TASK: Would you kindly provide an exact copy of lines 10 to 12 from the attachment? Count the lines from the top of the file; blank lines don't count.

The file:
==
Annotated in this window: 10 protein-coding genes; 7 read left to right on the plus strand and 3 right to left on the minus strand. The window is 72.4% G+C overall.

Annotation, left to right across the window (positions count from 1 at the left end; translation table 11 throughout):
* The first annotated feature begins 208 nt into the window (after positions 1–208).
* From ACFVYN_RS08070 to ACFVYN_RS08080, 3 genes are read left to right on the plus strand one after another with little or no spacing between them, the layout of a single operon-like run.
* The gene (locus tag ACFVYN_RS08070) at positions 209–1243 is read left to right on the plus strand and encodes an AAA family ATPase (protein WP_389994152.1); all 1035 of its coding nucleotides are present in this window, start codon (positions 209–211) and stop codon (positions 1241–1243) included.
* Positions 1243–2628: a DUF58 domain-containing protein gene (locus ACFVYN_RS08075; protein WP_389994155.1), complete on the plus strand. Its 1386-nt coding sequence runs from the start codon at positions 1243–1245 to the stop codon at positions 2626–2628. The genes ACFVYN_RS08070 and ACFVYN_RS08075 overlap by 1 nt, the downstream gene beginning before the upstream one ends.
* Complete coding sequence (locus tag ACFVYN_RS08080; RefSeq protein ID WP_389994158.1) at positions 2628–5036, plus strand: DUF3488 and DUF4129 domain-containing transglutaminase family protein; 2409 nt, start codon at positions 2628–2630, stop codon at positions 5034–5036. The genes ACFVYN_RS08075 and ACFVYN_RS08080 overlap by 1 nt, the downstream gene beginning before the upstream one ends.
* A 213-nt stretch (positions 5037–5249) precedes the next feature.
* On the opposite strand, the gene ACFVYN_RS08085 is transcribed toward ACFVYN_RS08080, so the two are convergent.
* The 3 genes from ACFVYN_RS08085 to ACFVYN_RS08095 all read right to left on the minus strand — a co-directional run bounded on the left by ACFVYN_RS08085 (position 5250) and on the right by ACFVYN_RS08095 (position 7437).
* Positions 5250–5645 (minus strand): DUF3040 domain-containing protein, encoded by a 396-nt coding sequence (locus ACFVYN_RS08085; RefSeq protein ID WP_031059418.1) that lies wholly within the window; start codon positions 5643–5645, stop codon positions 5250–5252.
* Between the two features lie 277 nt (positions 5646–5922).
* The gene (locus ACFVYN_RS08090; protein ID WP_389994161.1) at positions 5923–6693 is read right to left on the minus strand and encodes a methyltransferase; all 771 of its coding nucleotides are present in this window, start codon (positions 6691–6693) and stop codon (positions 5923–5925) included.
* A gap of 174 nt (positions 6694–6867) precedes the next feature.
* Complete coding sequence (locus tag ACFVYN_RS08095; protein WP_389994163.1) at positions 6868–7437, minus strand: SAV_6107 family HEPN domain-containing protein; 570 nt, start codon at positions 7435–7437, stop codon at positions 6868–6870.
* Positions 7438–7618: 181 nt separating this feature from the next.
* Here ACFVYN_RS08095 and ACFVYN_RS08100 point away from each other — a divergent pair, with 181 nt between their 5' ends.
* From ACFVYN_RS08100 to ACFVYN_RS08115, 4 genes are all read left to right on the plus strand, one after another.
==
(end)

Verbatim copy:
* The 3 genes from ACFVYN_RS08085 to ACFVYN_RS08095 all read right to left on the minus strand — a co-directional run bounded on the left by ACFVYN_RS08085 (position 5250) and on the right by ACFVYN_RS08095 (position 7437).
* Positions 5250–5645 (minus strand): DUF3040 domain-containing protein, encoded by a 396-nt coding sequence (locus ACFVYN_RS08085; RefSeq protein ID WP_031059418.1) that lies wholly within the window; start codon positions 5643–5645, stop codon positions 5250–5252.
* Between the two features lie 277 nt (positions 5646–5922).